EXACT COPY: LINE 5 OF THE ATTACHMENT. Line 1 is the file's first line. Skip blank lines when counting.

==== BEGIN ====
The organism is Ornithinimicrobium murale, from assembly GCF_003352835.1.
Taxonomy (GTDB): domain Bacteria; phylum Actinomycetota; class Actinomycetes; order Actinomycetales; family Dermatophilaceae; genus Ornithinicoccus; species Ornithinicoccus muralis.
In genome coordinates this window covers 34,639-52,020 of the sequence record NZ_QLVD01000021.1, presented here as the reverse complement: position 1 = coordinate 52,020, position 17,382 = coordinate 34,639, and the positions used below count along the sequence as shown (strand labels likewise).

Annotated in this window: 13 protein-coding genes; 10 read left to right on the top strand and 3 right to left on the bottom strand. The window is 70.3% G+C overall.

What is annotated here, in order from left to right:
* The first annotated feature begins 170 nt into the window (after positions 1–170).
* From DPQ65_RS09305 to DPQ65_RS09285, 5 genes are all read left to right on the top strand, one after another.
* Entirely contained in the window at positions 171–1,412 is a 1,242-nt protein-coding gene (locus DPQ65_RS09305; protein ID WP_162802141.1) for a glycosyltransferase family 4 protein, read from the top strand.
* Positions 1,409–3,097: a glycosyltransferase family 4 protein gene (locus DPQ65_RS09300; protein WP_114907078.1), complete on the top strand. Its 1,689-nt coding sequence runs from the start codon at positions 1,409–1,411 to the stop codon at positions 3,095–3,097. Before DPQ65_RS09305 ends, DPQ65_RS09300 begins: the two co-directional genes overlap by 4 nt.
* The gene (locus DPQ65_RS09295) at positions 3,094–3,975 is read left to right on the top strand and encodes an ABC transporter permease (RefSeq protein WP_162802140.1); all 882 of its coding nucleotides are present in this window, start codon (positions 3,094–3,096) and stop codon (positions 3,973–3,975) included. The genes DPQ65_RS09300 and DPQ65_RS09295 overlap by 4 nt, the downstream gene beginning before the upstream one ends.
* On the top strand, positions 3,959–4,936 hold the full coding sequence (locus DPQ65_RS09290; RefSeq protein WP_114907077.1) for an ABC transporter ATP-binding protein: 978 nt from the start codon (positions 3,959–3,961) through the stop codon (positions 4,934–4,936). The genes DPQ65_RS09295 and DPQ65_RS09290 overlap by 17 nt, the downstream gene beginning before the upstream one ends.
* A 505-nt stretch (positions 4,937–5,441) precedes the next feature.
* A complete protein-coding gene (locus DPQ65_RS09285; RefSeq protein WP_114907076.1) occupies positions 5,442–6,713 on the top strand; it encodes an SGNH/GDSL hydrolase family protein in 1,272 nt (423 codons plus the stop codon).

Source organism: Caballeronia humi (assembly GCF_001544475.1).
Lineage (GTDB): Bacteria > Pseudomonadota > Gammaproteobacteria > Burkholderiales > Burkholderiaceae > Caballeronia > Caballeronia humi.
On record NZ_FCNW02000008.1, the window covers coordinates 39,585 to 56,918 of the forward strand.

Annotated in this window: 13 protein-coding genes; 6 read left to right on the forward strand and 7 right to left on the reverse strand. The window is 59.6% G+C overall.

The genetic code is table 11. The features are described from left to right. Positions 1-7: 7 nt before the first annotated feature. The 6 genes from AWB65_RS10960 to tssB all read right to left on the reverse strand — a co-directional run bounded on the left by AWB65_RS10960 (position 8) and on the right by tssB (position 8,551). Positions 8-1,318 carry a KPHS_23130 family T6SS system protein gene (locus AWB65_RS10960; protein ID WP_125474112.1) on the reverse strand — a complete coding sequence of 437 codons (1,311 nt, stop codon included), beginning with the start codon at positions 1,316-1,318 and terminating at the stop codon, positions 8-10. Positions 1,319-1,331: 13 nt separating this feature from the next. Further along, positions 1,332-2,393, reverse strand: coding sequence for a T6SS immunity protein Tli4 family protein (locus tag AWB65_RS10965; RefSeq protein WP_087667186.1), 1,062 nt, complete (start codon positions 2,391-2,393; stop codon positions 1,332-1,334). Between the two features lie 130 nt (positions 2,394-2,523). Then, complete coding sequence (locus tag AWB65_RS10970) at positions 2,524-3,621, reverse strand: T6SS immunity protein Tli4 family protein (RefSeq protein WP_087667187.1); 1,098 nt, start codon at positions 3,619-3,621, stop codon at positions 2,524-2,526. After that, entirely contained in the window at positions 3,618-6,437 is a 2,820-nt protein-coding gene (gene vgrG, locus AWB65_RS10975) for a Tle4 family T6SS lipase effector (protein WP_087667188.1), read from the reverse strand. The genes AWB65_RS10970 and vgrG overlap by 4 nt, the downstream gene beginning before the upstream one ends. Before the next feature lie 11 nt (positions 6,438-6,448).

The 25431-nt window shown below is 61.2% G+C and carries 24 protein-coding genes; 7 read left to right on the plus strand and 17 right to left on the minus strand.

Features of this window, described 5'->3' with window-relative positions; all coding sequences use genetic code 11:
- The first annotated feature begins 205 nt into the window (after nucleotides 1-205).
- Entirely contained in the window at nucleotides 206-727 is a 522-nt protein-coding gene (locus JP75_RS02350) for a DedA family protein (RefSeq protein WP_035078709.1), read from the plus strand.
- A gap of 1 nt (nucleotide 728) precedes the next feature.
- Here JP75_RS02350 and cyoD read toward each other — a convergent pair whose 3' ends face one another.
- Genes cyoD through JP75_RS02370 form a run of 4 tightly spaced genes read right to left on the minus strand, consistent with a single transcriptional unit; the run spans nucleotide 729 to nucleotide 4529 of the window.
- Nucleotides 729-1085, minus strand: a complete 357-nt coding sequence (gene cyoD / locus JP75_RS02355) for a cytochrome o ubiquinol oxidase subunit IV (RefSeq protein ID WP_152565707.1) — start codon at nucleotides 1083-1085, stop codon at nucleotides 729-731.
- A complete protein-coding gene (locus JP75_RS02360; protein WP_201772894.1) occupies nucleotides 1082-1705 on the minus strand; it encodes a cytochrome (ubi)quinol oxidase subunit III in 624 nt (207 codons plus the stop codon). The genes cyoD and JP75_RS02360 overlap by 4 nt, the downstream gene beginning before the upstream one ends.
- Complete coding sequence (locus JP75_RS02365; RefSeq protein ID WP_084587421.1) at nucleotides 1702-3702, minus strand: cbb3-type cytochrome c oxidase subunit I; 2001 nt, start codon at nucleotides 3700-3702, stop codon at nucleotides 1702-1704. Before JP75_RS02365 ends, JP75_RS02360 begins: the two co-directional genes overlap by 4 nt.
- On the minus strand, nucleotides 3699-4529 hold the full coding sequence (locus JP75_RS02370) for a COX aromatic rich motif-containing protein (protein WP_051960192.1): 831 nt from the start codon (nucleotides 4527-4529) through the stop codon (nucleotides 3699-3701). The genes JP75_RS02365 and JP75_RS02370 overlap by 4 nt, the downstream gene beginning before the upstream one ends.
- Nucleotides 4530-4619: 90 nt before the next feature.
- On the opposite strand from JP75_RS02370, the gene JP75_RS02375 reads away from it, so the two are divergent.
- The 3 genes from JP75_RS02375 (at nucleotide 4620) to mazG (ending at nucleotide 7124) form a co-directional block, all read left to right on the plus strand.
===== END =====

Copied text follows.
What is annotated here, in order from left to right: